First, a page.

Under the shade of oak trees on a breezy afternoon, 10 elite runners stretched and warmed up outside of Lucas Winery. A long mile of Davis Road stretched out straight ahead of them. Each runner was determined to complete a mile in under four minutes, a feat that hasn't been accomplished in San Joaquin County since 1956.
This was the scene at the Lodi Mile on Saturday, the inaugural road mile race open to amateurs and athletes alike. About 50 runners signed on to race a completely flat track that ended at Bare Ranch by Micheal David Winery.
The event was organized by siblings and Lodi High School graduates Jeff and Lyndsey Merrill, and sponsored by Lodi Physical Therapy and the PUMP Institute. Racers and audience members enjoyed glasses of Michael David wines at a casual picnic after the races.
It is possible to reach slightly faster speeds on a straightaway than a curved track. But the sight of the finish line looming on the horizon and the brisk wind pushing sideways at the runners put a damper on their otherwise fiery heels.
Several onlookers rode bikes up and down the track to follow the races from start to finish.
The women’s division took to the track first. The crowd was enthusiastic watching them sprint their way to the finish line, but none were able to break the four minute mark.
Renisha Robinson was one of four women runners in the elite race. She said hamstring problems held her back slightly, but the course was a good one.
“The weather’s nice. It’s hard to find an entire mile of flat track,” she said.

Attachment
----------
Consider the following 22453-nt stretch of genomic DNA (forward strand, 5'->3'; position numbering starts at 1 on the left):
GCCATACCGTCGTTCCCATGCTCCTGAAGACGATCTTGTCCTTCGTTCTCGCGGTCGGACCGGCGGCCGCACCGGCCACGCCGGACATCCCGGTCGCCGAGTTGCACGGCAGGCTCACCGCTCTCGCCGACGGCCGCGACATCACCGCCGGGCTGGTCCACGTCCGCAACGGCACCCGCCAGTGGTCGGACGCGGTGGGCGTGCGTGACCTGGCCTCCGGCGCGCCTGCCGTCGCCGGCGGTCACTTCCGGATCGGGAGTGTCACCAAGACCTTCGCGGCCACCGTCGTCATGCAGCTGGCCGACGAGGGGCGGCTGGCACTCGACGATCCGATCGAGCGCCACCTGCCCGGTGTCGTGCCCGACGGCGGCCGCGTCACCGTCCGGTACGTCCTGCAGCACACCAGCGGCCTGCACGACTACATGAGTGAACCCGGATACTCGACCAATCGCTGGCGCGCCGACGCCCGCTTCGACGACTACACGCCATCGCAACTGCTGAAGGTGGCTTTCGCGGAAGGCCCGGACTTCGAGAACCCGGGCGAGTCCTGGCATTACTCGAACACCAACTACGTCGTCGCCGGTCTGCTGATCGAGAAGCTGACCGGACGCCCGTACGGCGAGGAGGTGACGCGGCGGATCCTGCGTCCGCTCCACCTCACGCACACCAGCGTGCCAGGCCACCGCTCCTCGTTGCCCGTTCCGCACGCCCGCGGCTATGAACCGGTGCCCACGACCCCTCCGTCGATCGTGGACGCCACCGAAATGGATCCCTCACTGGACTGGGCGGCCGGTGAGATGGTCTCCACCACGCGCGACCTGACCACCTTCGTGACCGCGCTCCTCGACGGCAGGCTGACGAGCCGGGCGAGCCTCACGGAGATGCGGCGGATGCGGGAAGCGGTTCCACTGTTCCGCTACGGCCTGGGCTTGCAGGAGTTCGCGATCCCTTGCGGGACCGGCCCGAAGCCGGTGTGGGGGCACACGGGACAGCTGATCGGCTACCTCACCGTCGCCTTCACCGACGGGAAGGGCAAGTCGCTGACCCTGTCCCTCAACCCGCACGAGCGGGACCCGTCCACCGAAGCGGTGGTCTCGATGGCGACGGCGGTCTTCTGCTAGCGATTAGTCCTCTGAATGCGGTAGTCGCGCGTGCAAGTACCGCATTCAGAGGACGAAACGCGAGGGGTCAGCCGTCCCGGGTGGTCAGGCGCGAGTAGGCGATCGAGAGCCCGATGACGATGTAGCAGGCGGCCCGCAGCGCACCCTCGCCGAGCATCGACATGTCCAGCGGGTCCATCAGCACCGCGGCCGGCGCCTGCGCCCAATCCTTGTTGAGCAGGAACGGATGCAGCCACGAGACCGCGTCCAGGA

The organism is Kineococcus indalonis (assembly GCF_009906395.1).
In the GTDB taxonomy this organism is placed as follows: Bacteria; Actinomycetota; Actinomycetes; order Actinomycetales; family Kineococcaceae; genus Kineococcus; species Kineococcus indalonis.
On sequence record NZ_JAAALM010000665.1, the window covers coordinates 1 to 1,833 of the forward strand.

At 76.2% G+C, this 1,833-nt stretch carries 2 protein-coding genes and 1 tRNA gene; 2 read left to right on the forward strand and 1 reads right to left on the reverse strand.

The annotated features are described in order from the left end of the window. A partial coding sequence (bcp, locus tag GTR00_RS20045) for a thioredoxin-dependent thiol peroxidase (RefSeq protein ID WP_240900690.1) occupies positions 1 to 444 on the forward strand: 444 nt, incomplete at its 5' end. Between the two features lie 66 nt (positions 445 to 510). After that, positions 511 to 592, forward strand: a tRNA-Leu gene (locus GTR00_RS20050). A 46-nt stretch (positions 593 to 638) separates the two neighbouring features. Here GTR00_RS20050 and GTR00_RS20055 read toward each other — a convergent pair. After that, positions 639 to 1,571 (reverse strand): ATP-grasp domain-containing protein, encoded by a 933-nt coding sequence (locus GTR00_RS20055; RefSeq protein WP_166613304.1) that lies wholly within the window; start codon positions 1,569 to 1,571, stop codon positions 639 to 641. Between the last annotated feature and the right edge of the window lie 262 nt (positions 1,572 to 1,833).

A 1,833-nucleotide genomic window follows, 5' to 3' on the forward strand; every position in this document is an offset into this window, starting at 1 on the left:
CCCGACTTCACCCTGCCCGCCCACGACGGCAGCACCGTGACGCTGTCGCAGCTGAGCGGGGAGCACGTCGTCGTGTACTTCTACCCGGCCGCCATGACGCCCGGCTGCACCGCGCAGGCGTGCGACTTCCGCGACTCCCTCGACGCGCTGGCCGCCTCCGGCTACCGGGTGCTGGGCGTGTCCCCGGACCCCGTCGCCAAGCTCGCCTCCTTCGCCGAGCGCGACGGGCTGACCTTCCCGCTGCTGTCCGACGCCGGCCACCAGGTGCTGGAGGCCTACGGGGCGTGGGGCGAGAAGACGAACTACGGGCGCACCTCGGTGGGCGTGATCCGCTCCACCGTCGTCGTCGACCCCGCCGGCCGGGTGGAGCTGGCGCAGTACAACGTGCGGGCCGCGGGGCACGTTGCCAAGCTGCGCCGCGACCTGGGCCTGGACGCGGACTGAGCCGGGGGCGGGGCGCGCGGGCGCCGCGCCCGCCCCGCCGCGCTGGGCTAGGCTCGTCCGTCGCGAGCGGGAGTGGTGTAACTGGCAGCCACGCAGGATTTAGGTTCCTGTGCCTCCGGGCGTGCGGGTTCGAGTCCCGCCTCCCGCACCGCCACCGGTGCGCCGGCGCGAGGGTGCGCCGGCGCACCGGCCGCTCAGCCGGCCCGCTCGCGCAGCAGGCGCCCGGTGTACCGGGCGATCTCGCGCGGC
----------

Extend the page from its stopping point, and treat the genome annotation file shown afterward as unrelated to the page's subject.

Geena Gall, a 2012 Olympian from Michigan, took first place in the race. Her main challenge was in staring down the red finishing line arch.
“It’s kind of deceiving. When you can see the finish line arch but it’s still 800 meters away,” she said. This weekend marked her first time in Lodi, but she will return home soon to continue training for the World Championships in Moscow in August.
Of all the day’s racers, Garret Heath was closest with a final time of 4:00.49.
As he crossed the line, an onlooker shouted how close he was.
“Yeah, sorry we couldn’t do it for you today,” he replied.
“I thought we were going to get it early on. We were pushing all the way.”
But the event certainly wasn’t a waste by any means.
“You can’t turn down a place like this,” he said. “In California, it’s easy to compete outdoors all year. But not for everyone else.”
Due to low turnout, several specialty races open to amputees, police and firefighters were lumped together in a 12:30 p.m. race.
“Next year we want to get more participation. More regular runners. This is an event everyone can do, said Monty Merrill. “Now that it happened once, word will get out.”
Contact reporter Sara Jane Pohlman at email@example.com.